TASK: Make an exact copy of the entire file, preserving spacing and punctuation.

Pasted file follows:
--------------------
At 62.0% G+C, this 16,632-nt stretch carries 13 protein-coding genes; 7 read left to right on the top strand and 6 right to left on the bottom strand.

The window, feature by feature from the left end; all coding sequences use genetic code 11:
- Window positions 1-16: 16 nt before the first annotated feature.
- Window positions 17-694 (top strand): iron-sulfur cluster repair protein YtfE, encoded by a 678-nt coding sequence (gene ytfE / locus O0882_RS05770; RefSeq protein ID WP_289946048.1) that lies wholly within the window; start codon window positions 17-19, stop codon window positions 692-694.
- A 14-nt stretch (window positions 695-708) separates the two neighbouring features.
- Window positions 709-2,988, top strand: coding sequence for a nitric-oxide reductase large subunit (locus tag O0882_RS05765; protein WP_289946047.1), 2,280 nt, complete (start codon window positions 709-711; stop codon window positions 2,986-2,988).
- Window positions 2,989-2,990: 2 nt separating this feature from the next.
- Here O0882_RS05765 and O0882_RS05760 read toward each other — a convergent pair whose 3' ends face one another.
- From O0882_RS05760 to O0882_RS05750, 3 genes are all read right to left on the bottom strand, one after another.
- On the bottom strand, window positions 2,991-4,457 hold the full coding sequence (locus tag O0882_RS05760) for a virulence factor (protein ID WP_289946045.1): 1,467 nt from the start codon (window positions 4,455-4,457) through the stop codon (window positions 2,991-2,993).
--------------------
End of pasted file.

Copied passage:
At 62.0% G+C, this 16,632-nt stretch carries 13 protein-coding genes; 7 read left to right on the top strand and 6 right to left on the bottom strand.

The window, feature by feature from the left end; all coding sequences use genetic code 11:
- Window positions 1-16: 16 nt before the first annotated feature.
- Window positions 17-694 (top strand): iron-sulfur cluster repair protein YtfE, encoded by a 678-nt coding sequence (gene ytfE / locus O0882_RS05770; RefSeq protein ID WP_289946048.1) that lies wholly within the window; start codon window positions 17-19, stop codon window positions 692-694.
- A 14-nt stretch (window positions 695-708) separates the two neighbouring features.
- Window positions 709-2,988, top strand: coding sequence for a nitric-oxide reductase large subunit (locus tag O0882_RS05765; protein WP_289946047.1), 2,280 nt, complete (start codon window positions 709-711; stop codon window positions 2,986-2,988).
- Window positions 2,989-2,990: 2 nt separating this feature from the next.
- Here O0882_RS05765 and O0882_RS05760 read toward each other — a convergent pair whose 3' ends face one another.
- From O0882_RS05760 to O0882_RS05750, 3 genes are all read right to left on the bottom strand, one after another.
- On the bottom strand, window positions 2,991-4,457 hold the full coding sequence (locus tag O0882_RS05760) for a virulence factor (protein ID WP_289946045.1): 1,467 nt from the start codon (window positions 4,455-4,457) through the stop codon (window positions 2,991-2,993).